Thursday, February 7, 2013

Wifman and Werman


Androgynous Language for a Sexual Species

In old Anglo-Saxon a Wifmann was female and a Wermann was male.  Wif gave us wife and Wifmann was eventually corrupted into wi'man and finally woman over time.  Perhaps due to laziness, we seem to have lost our Wer and refer now to males simply as man and men. Mann or Monn simply meant person, as in the Jamaican "What's Up Monn?"

Washington State is becoming Androgynous

For the past six years Washington has been neutering their language in use by the state.  Dairymen have become dairy farmers, freshman are now first-year students, even sillier Ombudsmen are now Ombuds.  I suppose the heavier one's are Ombuds while the thinner among them are now Ombudlites.  They continue to struggle with coming up with appropriate replacements for terms like manhole (utility hole), penmanship (now simply handwriting), and a term like man's past becomes the somewhat clunky humankind's past.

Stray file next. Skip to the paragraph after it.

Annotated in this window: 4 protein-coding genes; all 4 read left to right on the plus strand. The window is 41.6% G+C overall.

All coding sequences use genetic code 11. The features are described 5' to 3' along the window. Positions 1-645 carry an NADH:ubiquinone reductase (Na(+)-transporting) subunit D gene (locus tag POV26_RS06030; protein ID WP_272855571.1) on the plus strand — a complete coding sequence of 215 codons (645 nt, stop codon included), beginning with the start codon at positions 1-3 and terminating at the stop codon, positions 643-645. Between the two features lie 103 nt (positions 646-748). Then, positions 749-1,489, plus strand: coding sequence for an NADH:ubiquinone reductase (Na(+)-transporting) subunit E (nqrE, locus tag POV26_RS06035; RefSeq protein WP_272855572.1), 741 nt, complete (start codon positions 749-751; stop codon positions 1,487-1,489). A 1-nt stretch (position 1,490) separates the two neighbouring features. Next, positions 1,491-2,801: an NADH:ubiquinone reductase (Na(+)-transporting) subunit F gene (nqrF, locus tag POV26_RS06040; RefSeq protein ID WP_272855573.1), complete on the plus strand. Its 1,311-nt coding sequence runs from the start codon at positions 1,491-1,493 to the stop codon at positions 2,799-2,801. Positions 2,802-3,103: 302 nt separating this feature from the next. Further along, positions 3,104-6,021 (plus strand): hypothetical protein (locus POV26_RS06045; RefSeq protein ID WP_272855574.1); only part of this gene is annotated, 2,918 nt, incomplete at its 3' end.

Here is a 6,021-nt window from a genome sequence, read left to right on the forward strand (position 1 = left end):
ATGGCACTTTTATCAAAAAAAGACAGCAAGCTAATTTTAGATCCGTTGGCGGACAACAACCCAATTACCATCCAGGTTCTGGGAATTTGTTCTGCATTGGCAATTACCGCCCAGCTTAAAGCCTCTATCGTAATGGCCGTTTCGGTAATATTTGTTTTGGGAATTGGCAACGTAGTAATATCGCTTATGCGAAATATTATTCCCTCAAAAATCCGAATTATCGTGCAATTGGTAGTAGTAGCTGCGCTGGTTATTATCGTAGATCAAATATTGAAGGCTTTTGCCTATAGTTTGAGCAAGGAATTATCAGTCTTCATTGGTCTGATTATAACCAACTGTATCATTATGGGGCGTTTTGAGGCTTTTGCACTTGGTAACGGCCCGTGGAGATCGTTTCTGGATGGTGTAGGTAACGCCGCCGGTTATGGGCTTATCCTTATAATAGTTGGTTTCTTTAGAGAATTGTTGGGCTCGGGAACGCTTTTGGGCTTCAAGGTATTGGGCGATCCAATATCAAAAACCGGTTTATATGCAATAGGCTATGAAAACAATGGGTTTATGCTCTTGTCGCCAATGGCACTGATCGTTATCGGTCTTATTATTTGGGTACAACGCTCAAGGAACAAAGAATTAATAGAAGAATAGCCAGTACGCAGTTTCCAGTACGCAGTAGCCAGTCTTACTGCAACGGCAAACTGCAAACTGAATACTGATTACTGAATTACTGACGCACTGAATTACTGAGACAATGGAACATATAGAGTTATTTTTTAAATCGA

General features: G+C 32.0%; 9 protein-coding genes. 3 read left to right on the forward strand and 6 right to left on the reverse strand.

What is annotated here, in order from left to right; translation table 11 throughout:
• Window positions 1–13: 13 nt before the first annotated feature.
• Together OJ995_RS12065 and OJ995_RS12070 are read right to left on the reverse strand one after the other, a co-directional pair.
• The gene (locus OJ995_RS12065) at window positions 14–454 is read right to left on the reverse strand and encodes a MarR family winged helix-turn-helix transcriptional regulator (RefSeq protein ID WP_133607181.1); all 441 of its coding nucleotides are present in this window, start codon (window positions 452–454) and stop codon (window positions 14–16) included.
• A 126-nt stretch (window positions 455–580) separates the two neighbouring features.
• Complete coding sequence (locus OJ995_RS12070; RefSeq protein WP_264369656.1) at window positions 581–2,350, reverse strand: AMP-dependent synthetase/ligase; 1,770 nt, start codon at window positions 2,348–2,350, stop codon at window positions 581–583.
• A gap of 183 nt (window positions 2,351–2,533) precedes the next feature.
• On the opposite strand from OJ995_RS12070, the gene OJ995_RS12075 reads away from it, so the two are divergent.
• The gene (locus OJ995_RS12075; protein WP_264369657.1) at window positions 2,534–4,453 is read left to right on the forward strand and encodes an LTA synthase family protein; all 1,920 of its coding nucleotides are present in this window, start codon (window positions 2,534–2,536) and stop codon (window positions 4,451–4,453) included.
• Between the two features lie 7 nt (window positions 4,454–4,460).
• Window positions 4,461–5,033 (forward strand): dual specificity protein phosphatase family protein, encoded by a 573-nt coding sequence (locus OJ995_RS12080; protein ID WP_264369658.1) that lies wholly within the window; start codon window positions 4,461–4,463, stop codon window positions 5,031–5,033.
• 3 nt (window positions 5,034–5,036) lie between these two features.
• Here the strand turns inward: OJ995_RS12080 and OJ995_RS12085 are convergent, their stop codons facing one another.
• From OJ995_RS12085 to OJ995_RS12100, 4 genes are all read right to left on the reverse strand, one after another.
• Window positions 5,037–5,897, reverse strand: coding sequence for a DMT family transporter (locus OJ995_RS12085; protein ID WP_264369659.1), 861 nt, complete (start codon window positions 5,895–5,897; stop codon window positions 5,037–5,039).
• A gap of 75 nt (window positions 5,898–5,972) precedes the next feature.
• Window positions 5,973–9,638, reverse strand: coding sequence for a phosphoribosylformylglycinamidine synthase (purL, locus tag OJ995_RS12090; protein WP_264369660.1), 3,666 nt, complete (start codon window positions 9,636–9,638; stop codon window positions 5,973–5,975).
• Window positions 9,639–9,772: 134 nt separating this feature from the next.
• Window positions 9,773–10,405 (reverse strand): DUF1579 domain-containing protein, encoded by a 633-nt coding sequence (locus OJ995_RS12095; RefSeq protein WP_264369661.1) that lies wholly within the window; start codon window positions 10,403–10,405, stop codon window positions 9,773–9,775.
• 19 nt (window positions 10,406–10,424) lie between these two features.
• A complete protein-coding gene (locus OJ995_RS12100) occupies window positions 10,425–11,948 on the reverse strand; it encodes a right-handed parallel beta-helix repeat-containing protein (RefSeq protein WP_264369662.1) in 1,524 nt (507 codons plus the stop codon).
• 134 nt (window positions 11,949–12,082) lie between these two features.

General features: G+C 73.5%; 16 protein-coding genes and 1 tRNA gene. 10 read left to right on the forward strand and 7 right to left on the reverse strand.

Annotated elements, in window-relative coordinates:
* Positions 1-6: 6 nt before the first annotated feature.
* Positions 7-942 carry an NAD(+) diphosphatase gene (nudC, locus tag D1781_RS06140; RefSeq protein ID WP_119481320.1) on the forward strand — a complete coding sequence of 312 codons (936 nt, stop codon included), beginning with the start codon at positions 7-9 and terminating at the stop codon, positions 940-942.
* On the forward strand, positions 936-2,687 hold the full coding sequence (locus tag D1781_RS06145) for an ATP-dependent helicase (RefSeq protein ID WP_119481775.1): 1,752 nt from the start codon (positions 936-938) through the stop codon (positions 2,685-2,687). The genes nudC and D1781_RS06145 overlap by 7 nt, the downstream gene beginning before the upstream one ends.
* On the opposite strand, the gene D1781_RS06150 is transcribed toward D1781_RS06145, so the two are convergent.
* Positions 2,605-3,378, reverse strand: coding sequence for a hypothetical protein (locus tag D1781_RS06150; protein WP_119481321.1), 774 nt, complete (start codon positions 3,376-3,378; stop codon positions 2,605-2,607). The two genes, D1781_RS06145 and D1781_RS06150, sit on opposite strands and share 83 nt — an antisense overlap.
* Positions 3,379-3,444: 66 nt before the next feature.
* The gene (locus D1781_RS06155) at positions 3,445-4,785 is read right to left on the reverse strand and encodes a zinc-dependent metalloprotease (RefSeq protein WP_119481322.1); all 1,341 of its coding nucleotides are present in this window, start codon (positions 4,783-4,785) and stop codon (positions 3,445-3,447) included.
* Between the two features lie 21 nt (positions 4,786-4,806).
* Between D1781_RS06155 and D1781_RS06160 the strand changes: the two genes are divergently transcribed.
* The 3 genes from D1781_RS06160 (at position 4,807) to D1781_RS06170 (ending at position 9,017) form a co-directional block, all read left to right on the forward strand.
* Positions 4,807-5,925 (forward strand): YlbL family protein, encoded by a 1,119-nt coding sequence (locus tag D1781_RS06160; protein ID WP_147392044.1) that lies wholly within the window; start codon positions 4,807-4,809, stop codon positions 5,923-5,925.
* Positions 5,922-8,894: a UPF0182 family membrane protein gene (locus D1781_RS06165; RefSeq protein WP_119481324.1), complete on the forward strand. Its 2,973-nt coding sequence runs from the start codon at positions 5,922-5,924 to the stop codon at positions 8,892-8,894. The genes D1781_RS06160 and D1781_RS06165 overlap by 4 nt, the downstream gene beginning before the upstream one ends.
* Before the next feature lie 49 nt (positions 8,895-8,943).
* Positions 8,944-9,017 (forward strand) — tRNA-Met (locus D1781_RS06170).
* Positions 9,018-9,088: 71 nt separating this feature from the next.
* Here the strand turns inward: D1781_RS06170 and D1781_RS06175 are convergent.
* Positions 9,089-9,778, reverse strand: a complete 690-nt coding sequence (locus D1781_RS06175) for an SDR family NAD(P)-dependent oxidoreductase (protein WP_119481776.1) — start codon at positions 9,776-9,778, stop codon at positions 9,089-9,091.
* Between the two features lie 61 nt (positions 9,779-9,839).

Git Yer Language "Fixed"!

The obvious solution to the feminist hang-up would have been to reinstall the word werman, because wer and its local variations and derivations are still a common indicator of the male gender in all Germanic languages: werewolf in English, Wehrmacht (male power, army) in German, weergeld (a former conscription-tax) in Dutch, etc, are some, still current, examples.

If our feminists hadn't been so ignorant they would have insisted on reintroducing werman as a male indicator, rather than bastardising the English language with the introduction of neo-logisms such as chairwoman, chairperson, wimmen, etc.
Matt Bruekers

As indicated by the illustration for this post, you can change the words, you can't change the facts.

Personally my favorite term thus far for s/he is the quite puzzling "Mixter"... as in Hey Mixter, can you spare a dime?


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